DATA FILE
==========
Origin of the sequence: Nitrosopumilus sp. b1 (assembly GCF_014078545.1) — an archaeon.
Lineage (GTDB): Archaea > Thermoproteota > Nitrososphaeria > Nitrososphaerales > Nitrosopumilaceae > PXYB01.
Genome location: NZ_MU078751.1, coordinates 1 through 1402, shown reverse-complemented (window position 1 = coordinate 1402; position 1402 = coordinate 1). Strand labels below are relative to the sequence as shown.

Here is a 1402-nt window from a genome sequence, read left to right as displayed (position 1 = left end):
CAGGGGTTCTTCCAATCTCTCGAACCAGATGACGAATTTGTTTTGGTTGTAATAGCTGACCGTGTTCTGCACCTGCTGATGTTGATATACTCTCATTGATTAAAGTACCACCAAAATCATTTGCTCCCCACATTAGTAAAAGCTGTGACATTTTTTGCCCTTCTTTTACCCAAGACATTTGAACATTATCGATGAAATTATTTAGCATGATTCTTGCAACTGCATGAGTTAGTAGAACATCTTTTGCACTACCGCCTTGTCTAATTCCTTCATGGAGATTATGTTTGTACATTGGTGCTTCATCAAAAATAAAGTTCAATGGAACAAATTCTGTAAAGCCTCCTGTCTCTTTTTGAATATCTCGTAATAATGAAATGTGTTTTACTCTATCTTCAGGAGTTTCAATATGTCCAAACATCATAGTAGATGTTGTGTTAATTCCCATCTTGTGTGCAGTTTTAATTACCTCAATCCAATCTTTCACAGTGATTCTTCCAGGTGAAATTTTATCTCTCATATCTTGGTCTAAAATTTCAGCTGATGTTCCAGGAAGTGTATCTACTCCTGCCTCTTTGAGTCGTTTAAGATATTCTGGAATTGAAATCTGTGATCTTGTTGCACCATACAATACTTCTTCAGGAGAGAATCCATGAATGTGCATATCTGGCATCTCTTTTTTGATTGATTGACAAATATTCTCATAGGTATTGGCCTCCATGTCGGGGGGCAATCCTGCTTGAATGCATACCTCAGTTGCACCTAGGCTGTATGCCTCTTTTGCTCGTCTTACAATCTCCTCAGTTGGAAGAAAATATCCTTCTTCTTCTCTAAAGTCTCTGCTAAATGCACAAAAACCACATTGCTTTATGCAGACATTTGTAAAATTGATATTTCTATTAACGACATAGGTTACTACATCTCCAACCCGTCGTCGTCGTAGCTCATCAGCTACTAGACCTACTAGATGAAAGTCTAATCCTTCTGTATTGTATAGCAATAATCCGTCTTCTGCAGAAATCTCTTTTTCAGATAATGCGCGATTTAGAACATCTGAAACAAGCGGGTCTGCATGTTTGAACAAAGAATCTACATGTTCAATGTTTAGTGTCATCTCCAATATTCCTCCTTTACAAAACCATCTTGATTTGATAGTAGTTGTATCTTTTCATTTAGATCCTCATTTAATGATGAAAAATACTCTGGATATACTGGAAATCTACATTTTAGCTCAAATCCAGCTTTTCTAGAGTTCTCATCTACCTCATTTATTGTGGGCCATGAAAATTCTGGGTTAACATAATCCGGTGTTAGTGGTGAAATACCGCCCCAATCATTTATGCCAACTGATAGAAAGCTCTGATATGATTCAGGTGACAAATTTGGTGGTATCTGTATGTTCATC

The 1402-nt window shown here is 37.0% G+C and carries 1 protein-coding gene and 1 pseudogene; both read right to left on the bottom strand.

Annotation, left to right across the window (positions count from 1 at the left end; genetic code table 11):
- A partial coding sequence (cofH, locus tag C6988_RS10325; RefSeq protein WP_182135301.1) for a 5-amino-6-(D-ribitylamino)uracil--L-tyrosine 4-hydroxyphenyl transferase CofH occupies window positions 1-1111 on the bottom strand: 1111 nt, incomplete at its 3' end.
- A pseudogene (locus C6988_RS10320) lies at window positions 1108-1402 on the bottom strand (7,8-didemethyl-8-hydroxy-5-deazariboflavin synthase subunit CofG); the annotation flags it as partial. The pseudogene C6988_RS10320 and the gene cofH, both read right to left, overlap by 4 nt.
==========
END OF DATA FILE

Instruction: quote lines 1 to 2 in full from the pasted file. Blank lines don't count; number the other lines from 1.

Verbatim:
Origin of the sequence: Nitrosopumilus sp. b1 (assembly GCF_014078545.1) — an archaeon.
Lineage (GTDB): Archaea > Thermoproteota > Nitrososphaeria > Nitrososphaerales > Nitrosopumilaceae > PXYB01.